Home Outdoors Fishing Report Rim Country Fishing Report March 2, 2017

Rim Country Fishing Report March 2, 2017


The amount of rain and snow from the recent storms is again the major topic of Rim Country anglers. There has been much more moisture this year throughout the West and the additional two feet of snow on the Rim will ensure good water flows into Roosevelt Lake for the next couple of months. The lake has risen over 12 vertical feet in the past month and 25% since the beginning of the year. Experts are projecting the lake could fill to 80% this spring. Both the Salt River and Tonto Creek are flowing at many times their normal rates, resulting in the lake reaching the 62% full mark. Fishing conditions have decreased recently due to the increased flows and are being called poor to fair by experienced anglers. However, some anglers are reporting a reaction bite on SR5 sized crank-baits in darker colors. The water temperature is in the mid 50’s and increasing to the high 50’s in the afternoon on sunny days.  Most of the water in the lake is stained and there are reports of debris floating throughout the lake. Anyone boating on Roosevelt Lake is advised to take extra caution. Most debris can be seen above the surface however, others are just below the surface. A submerged tree can cause significant damage to  a prop or lower unit.


Crappie anglers can be seen trolling along shorelines and submerged points. Experienced angler are reporting that the water condition is far from ideal for the crappie fishing. A few anglers reported fair to poor success on recent trips. However, all crappie anglers are anticipating an excellent spawn over the next couple of months. All of the newly submerged brush will provide excellent cover for spawning crappie. Until then, trolling a 1/4 oz jig head and a grub tail, tipped with a minnow, is a typical winter technique for crappie anglers on Roosevelt and Apache Lakes.


A “fish kill” occurred recently on Apache Lake. Several anglers reported thousands of shad washed up on the shoreline of the lake. AZGFD Aquatics Branch  Program Manager, Curtis Gill said the kill was caused by Golden Algae, which depletes the oxygen level of the water where the algae is present. Mr. Gill said, “it appears to have affected only shad and is confined to only the river portion of Apache Lake. Hopefully, the recent rains lowered the conductivity enough to abate the issue. AZGFD will continue to monitor the situation.”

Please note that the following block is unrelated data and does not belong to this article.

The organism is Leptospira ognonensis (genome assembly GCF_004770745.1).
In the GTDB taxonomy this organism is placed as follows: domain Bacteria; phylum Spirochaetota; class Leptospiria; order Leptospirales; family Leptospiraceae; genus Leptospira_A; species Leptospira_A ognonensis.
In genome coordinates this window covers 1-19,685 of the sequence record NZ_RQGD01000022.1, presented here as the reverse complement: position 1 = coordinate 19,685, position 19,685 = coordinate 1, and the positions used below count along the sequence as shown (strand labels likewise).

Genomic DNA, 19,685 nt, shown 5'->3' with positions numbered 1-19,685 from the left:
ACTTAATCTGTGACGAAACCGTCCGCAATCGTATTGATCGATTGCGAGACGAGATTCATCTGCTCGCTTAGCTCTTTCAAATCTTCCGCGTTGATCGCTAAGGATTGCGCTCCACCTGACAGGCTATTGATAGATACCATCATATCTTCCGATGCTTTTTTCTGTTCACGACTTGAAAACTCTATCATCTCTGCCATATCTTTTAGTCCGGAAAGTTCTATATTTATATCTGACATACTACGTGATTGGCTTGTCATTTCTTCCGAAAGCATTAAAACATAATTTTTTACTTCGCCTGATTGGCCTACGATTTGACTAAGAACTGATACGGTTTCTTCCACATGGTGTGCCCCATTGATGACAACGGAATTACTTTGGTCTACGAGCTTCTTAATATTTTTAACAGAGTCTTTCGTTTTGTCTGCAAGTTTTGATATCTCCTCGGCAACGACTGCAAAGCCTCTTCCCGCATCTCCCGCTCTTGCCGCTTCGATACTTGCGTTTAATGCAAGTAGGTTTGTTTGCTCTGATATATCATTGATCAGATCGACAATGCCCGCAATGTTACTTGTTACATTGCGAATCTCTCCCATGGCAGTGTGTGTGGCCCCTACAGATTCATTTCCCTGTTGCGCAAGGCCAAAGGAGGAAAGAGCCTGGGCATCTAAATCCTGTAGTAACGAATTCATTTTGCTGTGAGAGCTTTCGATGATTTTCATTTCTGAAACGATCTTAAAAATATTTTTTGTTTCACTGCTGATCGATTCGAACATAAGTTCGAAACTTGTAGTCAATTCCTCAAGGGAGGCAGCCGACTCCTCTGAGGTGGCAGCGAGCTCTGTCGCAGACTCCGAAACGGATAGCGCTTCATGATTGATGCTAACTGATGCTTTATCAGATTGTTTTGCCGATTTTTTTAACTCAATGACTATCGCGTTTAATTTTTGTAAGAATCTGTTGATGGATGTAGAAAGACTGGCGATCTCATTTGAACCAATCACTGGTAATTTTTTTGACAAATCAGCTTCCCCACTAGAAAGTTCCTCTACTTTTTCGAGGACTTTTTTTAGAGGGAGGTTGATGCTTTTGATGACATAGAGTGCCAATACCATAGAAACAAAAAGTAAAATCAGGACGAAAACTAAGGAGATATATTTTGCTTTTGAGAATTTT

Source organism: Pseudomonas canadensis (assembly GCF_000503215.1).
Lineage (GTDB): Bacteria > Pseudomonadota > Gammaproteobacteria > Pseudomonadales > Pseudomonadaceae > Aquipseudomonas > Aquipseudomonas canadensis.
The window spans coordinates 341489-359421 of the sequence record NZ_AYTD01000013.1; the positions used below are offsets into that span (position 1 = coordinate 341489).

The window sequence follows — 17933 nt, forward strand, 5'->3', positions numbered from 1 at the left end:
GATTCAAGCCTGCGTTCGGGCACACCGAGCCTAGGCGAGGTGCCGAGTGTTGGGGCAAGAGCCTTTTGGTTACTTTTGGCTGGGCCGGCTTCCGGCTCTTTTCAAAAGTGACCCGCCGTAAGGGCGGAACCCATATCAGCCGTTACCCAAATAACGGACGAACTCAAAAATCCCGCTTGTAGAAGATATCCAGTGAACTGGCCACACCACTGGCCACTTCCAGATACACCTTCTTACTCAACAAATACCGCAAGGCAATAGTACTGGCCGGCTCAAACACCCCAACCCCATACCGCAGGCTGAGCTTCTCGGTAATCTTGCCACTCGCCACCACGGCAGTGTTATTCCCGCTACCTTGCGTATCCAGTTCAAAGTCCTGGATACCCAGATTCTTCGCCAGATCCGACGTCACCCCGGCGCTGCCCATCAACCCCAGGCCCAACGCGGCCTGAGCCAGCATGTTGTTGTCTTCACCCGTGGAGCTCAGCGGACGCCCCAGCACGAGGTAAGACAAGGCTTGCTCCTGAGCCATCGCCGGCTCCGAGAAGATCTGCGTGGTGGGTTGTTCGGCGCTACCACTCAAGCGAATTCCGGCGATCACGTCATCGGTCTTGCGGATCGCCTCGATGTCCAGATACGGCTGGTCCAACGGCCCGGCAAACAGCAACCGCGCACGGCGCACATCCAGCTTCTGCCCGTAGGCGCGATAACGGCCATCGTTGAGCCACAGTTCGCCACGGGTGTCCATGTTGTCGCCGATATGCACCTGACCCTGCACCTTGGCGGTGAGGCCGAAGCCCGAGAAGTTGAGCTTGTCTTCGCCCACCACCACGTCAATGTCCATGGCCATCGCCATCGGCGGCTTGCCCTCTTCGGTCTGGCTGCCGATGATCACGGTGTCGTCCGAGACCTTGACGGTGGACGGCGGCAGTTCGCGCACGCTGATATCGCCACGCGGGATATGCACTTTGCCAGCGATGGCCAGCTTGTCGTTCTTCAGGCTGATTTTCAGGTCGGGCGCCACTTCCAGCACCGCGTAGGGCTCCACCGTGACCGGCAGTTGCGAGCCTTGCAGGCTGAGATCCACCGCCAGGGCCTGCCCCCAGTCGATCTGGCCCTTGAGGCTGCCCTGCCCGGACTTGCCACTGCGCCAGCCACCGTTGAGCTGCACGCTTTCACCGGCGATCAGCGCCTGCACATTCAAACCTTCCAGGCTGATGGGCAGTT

The long awaited habitat deployment into Roosevelt Lake is exciting news for Roosevelt Lake anglers. The deployment planned for later this spring and early summer will begin around the mid-lake islands and over time, extend to other portions of the lake. The habitat and the Florida Strain bass which have been growing in the lake for the past few years, are expected to control the large gizzard shad population in the lake. Some of the Florida Strain bass are in the 13″ to 15″ range and will be aggressively attacking all kinds of bait. The average angler will not be able to visually tell the difference between a Northern and Florida Strain bass, however one tell-tail sign is how hard a Florida Stain bass fights. If an angler thinks he has hooked a large bass or a good sized small-mouth only to find it is a 14″ bass, it’s probably one of the Florida Strain. If you catch a bass that you think may be a Florida Strain, be sure to give it “CPR”. Catch-Photograph-Release!  By releasing the Florida Strain bass, you’ll help to ensure the success of the restocking and maintain the health of the fishery by controlling the gizzard shad population.


The AZGFD has scheduled six public forums to meet with constituents about developing the 2017 fall hunt recommendations for deer, bighorn sheep, turkey, javelina, bison, bear, mountain lion, and small game animals. Hunter inputs are critical to planning process. All hunters are encouraged to provide inputs to the Department. For more information regarding these forums, visit the AZGFD portal website.


Have a great week of fishing and I hope to see you on the water.

By: James Goughnour

Rim Country Custom Rods